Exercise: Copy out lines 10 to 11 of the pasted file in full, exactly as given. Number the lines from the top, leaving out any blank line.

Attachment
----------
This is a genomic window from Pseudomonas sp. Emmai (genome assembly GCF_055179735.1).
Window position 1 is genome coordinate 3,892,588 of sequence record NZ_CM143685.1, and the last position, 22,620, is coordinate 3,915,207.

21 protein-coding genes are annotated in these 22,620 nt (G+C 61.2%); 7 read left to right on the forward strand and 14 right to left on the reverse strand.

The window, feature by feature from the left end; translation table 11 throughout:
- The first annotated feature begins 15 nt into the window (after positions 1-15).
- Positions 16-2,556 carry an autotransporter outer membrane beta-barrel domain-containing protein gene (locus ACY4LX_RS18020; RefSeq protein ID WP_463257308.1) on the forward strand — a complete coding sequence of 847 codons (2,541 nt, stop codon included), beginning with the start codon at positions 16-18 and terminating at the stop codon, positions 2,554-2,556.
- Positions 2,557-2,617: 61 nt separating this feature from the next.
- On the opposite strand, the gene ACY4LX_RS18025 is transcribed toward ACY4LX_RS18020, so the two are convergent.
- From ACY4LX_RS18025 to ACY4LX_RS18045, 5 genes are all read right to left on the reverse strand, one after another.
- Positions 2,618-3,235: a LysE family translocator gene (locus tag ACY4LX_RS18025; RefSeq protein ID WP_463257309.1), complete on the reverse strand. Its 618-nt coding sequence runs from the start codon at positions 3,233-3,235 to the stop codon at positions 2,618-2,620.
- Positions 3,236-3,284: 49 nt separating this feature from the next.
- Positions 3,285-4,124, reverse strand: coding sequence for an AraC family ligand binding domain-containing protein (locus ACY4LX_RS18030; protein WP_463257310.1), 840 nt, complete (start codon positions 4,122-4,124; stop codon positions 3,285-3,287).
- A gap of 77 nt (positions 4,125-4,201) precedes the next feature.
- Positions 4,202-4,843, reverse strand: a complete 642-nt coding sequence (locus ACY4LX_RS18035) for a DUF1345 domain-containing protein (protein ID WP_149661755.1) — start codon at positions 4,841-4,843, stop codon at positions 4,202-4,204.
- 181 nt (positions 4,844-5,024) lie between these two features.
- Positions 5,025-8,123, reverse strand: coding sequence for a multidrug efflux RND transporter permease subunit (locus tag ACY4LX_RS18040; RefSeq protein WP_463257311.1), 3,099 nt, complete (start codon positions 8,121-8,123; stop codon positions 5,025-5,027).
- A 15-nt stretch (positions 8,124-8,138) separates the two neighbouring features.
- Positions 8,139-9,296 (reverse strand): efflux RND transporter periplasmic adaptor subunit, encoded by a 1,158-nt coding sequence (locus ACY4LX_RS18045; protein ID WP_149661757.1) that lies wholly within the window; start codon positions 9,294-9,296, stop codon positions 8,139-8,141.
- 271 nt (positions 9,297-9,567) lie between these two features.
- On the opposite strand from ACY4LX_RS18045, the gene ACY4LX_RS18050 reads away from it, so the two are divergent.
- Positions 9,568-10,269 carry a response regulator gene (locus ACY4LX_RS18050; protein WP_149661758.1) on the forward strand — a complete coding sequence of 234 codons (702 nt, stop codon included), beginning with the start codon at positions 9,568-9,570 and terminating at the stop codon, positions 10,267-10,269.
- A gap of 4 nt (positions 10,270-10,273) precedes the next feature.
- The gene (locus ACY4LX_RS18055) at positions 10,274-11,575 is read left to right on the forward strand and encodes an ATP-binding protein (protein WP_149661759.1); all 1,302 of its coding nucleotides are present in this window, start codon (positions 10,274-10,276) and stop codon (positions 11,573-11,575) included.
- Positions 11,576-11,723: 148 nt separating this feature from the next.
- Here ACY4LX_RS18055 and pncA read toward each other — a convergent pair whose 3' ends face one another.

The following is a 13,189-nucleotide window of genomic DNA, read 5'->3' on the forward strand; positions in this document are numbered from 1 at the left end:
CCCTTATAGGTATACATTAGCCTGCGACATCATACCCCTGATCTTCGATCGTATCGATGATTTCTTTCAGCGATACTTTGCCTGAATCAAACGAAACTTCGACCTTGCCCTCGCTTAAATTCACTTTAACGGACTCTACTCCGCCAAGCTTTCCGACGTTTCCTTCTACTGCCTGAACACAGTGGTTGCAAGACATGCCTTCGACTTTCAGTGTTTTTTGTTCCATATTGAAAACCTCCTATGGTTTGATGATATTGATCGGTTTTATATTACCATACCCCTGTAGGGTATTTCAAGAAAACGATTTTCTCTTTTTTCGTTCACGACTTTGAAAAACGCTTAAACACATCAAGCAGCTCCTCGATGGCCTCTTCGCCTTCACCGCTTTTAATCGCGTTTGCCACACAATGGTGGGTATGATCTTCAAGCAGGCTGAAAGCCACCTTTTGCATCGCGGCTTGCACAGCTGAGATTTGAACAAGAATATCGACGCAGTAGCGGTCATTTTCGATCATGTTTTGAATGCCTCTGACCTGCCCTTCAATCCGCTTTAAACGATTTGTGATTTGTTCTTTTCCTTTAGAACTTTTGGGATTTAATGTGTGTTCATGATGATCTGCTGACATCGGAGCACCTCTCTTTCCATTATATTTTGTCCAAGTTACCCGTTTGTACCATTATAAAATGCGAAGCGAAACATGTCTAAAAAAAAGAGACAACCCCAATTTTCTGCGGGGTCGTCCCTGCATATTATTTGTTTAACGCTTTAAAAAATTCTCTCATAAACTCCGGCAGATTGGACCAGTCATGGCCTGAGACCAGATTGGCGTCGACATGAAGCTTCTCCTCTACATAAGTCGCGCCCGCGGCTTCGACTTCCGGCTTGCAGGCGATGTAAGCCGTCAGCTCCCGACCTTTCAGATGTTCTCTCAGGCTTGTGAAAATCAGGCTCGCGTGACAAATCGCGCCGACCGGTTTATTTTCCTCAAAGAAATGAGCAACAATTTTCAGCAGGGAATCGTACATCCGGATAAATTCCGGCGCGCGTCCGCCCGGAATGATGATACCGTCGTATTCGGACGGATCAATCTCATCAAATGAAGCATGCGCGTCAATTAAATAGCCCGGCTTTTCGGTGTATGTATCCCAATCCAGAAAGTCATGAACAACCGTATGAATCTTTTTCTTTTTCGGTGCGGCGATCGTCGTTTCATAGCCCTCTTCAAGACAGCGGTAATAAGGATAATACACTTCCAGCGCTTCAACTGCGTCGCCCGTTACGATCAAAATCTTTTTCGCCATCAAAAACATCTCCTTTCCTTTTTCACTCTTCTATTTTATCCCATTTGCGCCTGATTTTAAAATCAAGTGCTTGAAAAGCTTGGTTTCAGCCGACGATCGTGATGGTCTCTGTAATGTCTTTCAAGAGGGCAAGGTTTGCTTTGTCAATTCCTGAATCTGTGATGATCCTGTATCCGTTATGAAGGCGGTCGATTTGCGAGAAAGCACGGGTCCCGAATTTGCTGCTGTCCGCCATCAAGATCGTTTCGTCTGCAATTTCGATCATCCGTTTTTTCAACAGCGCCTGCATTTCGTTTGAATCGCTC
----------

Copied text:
- Positions 2,618-3,235: a LysE family translocator gene (locus tag ACY4LX_RS18025; RefSeq protein ID WP_463257309.1), complete on the reverse strand. Its 618-nt coding sequence runs from the start codon at positions 3,233-3,235 to the stop codon at positions 2,618-2,620.
- Positions 3,236-3,284: 49 nt separating this feature from the next.